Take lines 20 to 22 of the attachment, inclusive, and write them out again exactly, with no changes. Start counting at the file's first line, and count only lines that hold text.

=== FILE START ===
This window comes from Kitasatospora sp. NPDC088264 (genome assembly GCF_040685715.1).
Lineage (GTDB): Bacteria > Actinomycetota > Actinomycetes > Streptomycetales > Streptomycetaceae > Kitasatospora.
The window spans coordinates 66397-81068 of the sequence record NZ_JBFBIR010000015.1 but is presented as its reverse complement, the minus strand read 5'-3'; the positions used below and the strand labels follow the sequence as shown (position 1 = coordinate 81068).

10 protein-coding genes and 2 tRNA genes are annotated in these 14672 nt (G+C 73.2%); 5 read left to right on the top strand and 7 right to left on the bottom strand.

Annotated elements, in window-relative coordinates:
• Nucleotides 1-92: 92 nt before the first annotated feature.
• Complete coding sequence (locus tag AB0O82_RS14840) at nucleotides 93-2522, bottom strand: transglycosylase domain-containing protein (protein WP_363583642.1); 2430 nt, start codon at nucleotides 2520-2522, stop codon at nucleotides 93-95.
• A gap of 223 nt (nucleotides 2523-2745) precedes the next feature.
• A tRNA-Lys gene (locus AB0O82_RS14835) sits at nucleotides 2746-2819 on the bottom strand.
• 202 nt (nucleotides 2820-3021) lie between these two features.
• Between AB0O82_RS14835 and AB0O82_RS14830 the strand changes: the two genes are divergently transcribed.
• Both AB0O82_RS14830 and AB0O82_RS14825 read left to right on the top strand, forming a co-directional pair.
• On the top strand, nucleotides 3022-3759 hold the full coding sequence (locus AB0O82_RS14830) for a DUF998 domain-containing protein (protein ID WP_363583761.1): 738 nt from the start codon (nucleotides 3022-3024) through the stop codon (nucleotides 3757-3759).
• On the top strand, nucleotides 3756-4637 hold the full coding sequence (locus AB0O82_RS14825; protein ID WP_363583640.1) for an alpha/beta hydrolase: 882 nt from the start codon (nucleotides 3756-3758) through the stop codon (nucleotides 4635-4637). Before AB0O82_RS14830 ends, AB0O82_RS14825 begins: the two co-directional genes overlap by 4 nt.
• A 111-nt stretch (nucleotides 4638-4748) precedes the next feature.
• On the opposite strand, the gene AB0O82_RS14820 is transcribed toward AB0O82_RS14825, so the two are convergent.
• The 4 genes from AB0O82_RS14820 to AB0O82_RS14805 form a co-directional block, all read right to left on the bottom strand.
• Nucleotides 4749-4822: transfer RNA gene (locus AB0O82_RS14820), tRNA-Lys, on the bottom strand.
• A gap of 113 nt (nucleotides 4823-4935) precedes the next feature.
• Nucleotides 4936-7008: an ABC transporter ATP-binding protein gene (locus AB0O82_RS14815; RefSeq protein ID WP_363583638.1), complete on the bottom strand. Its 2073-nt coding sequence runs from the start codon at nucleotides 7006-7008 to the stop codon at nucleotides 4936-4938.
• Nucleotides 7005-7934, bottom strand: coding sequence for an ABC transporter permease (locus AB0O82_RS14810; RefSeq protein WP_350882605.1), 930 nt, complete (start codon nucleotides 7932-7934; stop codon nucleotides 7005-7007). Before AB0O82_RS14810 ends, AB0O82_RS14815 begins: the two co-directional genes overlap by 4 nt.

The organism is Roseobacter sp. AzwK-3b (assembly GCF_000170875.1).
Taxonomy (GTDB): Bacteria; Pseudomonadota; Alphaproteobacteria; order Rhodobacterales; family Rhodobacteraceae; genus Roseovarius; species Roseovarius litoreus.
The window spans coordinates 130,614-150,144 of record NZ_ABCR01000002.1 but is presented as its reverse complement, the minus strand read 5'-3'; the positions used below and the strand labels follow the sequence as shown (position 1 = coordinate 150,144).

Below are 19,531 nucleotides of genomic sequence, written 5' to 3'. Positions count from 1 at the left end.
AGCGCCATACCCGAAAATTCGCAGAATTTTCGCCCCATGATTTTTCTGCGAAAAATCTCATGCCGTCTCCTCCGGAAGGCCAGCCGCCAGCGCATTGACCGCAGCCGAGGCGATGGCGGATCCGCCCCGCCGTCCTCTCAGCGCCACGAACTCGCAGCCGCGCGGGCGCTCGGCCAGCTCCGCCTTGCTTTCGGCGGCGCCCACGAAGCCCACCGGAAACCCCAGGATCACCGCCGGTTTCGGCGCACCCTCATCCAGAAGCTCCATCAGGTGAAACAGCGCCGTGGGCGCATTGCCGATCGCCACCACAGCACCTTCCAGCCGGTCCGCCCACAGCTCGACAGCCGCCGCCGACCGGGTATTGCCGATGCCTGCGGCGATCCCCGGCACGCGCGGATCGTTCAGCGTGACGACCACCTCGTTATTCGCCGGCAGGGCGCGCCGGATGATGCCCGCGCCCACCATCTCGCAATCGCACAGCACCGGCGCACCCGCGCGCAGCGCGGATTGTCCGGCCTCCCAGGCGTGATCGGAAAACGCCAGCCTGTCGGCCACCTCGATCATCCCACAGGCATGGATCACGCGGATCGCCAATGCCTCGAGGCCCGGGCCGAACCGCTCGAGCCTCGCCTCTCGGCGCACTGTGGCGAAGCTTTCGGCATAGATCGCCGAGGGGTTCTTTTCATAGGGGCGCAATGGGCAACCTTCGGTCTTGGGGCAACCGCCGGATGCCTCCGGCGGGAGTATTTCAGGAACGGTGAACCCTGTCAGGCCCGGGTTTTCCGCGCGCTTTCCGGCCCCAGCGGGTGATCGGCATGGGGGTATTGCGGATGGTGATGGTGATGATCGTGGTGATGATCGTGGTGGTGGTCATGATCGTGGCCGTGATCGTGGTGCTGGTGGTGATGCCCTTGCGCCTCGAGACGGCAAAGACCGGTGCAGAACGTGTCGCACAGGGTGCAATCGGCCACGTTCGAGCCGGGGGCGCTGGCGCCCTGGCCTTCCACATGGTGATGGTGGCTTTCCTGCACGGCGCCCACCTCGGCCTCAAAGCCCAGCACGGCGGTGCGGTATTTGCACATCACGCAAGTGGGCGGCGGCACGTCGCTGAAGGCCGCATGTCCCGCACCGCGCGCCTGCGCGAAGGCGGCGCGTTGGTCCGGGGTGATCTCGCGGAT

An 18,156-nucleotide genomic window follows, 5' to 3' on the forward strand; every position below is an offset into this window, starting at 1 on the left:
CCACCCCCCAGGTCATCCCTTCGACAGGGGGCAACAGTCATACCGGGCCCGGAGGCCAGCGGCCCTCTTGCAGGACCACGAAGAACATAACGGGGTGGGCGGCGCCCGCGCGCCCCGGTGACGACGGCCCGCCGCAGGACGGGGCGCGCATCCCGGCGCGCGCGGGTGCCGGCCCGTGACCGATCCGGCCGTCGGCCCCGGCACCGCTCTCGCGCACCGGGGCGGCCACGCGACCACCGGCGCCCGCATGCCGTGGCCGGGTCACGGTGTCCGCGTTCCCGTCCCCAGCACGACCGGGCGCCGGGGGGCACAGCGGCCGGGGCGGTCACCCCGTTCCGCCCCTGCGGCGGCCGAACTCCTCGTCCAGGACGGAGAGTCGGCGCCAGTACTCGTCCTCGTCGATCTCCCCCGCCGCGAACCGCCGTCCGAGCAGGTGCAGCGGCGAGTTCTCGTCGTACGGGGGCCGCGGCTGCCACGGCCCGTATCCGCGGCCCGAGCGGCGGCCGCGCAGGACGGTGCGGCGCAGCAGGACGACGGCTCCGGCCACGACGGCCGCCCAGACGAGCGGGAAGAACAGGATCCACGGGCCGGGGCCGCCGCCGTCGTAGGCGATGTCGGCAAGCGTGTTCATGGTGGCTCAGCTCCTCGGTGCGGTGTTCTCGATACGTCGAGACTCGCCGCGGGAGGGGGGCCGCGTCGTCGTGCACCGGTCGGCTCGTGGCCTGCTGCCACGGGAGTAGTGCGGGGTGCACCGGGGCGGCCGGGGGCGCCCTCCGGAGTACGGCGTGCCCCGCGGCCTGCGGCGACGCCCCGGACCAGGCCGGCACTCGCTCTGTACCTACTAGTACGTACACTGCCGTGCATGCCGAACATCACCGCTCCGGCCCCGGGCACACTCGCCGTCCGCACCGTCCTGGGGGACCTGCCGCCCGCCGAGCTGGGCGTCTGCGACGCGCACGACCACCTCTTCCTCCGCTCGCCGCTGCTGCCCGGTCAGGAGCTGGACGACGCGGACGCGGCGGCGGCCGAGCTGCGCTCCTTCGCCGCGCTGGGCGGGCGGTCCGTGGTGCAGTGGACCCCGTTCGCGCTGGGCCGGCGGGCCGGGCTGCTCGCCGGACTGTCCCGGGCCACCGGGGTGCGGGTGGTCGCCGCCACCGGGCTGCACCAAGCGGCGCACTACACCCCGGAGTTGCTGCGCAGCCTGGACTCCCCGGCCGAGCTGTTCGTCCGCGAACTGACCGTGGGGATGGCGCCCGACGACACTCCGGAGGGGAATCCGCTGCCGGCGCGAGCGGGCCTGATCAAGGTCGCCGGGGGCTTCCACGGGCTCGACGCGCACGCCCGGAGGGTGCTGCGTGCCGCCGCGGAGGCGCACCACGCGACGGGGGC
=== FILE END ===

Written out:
• Nucleotides 4936-7008: an ABC transporter ATP-binding protein gene (locus AB0O82_RS14815; RefSeq protein ID WP_363583638.1), complete on the bottom strand. Its 2073-nt coding sequence runs from the start codon at nucleotides 7006-7008 to the stop codon at nucleotides 4936-4938.
• Nucleotides 7005-7934, bottom strand: coding sequence for an ABC transporter permease (locus AB0O82_RS14810; RefSeq protein WP_350882605.1), 930 nt, complete (start codon nucleotides 7932-7934; stop codon nucleotides 7005-7007). Before AB0O82_RS14810 ends, AB0O82_RS14815 begins: the two co-directional genes overlap by 4 nt.

The organism is Roseobacter sp. AzwK-3b (assembly GCF_000170875.1).